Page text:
Review: Bright Burning Things by Lisa Harding Rating 86%

Review: Bright Burning Things by Lisa Harding

Lisa Harding is a celebrated actress, playwright and critically acclaimed author. Harvesting, her debut novel, was short listed for the Kerry Group Irish Novel of the Year and Newcomer of the Year at The Irish Book Awards. It received the Kate O’Brien Award in 2018 and has been taken on by director Michael Lennox and producer Brian J Falconer to transform into film.

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Review: Asylum Road by Olivia Sudjic Rating 77%

Review: Asylum Road by Olivia Sudjic

Allegorical, metaphorical whilst also literal, Olivia Sudjic’s Asylum Road has much to unpack and take away from every read. Disturbing and unsettling, there is much about this novel that will compel you to read on. A taut, compulsive second novel rife with wit from the critically-acclaimed Olivia Sudjic, there is a definite Elena Ferrante influence on this work, but that makes it nothing less than riveting.

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Review: Whereabouts by Jhumpa Lahiri Rating 82%

Review: Whereabouts by Jhumpa Lahiri

The new novel from the Pulitzer Prize-winning, Man Booker Prize-shortlisted author, Jhumpa Lahiri, Whereabouts is ghostly, unsettling but beautifully written. A haunting portrait of a woman, her decisions, her conversations, her solitariness, in a beautiful and lonely Italian city, this novel becomes more relative to the year gone by as we know it, which is perhaps what makes it all the more perturbed.

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Review: The Last Good Man by Thomas McMullan

With much acclaim Thomas McMullan has released his debut dystopian novel, The Last Good Man, which is dark and demoralising and will cause anyone to despair, most of all lead protagonist, Duncan Peck. With praise from Margaret Atwood and a head nod to Yevgeny Zamyatin’s We, this title certainly stirs intrigue and raises question.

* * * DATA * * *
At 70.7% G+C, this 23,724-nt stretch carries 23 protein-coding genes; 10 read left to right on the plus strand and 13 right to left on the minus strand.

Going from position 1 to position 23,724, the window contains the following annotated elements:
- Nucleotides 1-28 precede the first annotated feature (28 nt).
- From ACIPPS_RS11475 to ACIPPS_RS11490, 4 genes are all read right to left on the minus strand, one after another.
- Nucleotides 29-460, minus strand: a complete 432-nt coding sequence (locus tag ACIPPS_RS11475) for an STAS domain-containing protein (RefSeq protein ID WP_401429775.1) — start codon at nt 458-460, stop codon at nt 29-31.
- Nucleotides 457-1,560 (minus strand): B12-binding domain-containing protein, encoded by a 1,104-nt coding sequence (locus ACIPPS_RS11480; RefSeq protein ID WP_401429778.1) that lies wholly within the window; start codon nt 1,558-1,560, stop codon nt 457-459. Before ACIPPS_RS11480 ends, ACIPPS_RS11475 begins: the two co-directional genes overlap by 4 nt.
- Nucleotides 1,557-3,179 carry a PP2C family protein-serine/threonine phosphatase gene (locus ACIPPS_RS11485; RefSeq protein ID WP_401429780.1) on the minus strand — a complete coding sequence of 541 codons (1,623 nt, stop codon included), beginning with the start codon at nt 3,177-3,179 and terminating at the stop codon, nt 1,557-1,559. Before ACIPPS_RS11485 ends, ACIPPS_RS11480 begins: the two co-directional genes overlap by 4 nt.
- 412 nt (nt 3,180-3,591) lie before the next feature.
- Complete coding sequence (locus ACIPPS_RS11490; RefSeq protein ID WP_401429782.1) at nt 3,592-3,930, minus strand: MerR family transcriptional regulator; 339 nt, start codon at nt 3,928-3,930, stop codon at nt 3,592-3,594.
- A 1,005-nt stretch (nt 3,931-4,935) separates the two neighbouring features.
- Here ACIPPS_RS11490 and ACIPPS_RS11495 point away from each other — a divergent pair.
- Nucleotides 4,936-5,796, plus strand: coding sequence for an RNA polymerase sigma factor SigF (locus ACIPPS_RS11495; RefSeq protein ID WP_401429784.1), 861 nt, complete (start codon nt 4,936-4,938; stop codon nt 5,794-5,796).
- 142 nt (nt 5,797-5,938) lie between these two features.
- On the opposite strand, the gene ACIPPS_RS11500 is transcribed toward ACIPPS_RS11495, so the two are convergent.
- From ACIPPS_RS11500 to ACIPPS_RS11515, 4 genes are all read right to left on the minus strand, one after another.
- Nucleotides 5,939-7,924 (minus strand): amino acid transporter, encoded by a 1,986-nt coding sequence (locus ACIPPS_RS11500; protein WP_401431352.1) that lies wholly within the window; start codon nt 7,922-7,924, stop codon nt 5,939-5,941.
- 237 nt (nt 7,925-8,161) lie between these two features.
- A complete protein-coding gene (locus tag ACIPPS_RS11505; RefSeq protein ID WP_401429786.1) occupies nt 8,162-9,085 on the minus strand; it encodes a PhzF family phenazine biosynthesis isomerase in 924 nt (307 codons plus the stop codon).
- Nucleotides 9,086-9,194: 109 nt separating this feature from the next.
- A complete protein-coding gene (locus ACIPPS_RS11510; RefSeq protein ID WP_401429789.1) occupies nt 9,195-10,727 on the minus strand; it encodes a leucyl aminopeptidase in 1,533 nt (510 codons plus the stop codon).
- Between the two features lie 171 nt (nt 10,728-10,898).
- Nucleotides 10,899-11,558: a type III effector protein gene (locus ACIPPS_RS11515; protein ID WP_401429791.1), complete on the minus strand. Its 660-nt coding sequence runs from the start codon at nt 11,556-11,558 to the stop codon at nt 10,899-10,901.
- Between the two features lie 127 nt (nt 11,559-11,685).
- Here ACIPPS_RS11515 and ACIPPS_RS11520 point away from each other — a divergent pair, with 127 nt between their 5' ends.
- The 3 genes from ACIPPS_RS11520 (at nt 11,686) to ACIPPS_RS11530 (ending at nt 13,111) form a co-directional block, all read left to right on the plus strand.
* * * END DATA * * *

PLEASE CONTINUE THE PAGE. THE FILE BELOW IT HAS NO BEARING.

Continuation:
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Review: We Are Not Shadows by Various Rating 93%

Review: We Are Not Shadows by Various

It is often that books, readers, authors remind us to keep an open mind when it comes to literature and the importance of constantly expanding our reading horizon. I am not an exception to this, and I consciously try to read outside of my comfort zone. I do not read anthologies often – I can’t remember the last time I read one – but this is about to change all thanks to We Are Not Shadows. It was a revelatory read that once again proved that we should go and read all kinds of genres, all kinds of books. We Are Not Shadows is the first project of brand-new publisher Folkway Press. It features 34 female authors, and it was a great reminder to me, and hopefully to many other readers, that anthologies are a real joy to read and explore.

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Review: Know Your Space by Iona Lee Rating 82%

Review: Know Your Space by Iona Lee

Iona Lee is a name that has been sitting at the core of Scotland’s spoken word and poetic scene for the last five years or so. Know Your Space, a poetic journal by Lee, published by Speculative Books is the first I have actually read of her work, despite knowing of her performance poetry.

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Review: The Nickel Boys by Colson Whitehead

In the follow-up to the Pulitzer Prize and National Book Award-winning #1 New York Times bestseller The Underground Railroad, Colson Whitehead has written a novel that highlights another strand of American history through the story of two boys sentenced to a hellish reform school in Jim Crow-era Florida. The Nickel Boys is the disturbing Pulitzer Prize Winner for 2020, based on the real story of a reform school that operated for 111 years and devastated the lives of thousands of children.

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Review: I Talk Like a River by Jordan Scott and Sydney Smith Rating 78%

Review: I Talk Like a River by Jordan Scott and Sydney Smith

Jordan Scott has written a stunning book that is primarily for children that are struggling to talk, with a speech impediment or stutter. Adding a layer of beauty to this unique condition, with the river metaphor, Scott and Sydney Smith have culminated a stunning title that aims to remove the barriers and pull any stigma that sits with speech impediments.

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